I think one of the most interesting things that's been mentioned is Bioweathermap. When sequencing is cheap enough that we can routinely produce human genomes, could we create the same kind of database for the human population, or some sample of it? What would we do with it? It could be used for public health purposes, to track the incidence of genetic diseases or the susceptibility of the population to various diseases, but I think a more exciting use would be to track the evolution of Homo sapiens in real time. After all, if we want to be able to control the future of our evolution, we will need some tools for monitoring the course of our evolution. With a large enough (and well-chosen) sample of genomes, we could identify rapidly changing and highly conserved loci. This would tell us about what selection pressures the species is facing, which in turn could suggest directions in both research and public policy. I think it would be interesting to develop some ideas about what information we will be able to extract from a data set like this. A possible short-term goal would be to determine how many genomes with what kind of distribution we would need to get useful information of this sort, and develop a plan for collecting them.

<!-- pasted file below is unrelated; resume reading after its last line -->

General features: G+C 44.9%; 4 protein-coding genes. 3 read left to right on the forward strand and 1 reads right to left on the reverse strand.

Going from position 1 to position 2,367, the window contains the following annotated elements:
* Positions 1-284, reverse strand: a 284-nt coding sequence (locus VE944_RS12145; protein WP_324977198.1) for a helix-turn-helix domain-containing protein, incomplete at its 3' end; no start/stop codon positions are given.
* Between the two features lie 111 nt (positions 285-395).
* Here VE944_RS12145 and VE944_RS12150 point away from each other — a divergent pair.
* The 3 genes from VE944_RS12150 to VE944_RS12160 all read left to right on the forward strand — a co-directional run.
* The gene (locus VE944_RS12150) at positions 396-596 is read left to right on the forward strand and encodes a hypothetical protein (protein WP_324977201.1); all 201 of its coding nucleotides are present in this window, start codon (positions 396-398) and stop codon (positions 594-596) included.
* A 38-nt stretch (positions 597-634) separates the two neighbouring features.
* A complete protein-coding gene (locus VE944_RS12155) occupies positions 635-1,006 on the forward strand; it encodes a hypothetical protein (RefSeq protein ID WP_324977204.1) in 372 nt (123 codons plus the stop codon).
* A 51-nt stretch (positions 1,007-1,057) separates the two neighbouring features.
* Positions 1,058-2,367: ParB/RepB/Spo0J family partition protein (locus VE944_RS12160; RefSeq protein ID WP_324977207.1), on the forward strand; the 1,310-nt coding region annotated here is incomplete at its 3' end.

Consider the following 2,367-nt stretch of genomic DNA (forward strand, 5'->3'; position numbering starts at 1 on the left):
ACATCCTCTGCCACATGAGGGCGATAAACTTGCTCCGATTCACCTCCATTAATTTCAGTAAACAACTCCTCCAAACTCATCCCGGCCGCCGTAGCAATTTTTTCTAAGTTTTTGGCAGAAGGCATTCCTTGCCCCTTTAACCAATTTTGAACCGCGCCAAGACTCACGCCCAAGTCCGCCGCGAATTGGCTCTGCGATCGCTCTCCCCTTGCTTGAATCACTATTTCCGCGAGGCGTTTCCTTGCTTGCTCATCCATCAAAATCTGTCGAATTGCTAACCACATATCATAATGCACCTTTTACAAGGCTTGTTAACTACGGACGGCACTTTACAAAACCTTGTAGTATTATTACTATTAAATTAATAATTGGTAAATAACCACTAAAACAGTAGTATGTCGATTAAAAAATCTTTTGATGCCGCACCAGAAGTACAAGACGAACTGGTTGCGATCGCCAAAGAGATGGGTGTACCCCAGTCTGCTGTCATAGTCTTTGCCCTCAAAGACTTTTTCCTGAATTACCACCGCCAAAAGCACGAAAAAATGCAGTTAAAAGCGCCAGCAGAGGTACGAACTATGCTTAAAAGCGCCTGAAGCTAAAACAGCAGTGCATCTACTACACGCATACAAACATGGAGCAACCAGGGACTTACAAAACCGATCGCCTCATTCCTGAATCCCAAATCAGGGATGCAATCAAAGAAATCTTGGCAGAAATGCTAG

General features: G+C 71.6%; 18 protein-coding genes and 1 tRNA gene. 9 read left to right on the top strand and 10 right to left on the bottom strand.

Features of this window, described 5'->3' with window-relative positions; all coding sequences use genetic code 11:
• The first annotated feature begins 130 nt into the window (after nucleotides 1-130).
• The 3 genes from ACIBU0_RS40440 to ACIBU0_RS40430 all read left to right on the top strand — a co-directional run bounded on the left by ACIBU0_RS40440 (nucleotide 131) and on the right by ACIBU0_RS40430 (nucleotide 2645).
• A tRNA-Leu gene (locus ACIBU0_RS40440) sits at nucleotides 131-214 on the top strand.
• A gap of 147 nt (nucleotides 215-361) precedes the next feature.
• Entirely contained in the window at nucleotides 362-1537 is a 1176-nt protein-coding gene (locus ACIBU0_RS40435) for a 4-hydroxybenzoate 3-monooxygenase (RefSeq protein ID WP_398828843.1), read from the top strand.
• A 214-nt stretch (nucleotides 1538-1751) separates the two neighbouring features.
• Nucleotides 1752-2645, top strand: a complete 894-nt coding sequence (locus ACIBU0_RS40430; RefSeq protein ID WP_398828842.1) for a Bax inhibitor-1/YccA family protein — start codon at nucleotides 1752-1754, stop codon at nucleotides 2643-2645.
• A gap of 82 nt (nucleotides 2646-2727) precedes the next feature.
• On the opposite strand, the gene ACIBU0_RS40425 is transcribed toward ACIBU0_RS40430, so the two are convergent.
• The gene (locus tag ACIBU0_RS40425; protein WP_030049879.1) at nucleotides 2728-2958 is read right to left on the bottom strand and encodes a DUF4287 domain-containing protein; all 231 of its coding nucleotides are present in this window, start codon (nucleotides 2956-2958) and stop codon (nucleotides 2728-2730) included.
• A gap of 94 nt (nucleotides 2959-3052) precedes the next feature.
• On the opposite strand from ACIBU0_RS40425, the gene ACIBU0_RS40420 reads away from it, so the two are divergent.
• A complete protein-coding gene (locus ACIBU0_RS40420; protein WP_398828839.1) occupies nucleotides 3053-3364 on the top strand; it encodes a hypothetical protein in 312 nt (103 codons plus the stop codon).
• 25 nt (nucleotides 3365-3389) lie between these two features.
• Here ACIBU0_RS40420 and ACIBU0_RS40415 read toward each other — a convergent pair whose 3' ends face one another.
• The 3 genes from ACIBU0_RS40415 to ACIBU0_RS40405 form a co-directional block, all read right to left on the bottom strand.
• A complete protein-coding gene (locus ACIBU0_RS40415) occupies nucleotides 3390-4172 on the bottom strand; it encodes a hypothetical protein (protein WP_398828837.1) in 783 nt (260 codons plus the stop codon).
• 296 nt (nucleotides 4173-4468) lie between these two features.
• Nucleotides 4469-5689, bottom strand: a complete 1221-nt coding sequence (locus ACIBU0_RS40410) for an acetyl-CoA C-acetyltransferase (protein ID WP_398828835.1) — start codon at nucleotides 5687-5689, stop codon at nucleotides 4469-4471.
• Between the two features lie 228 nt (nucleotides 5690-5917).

Some references:

  • The current state of the art in monitoring human evolution, which gives us essentially no time resolution: doi:10.1371/journal.pbio.0040072
  • A paper (from a lab I worked in this summer) that uses simulation to address the related question of how many genomes are needed to make interesting discoveries about human traits: doi:10.1073/pnas.0812824106

Python Code for Assignment 3

# encoding: utf-8
(Biophysics 101 homework)
d m jordanus scripsit

from __future__ import division
import random

p53seg  = "cggagcagctcactattcacccgatgagaggggaggagagagagagaaaatgtcctttag"
p53seg += "gccggttcctcttacttggcagagggaggctgctattctccgcctgcatttctttttctg"
p53seg += "gattacttagttatggcctttgcaaaggcaggggtatttgttttgatgcaaacctcaatc"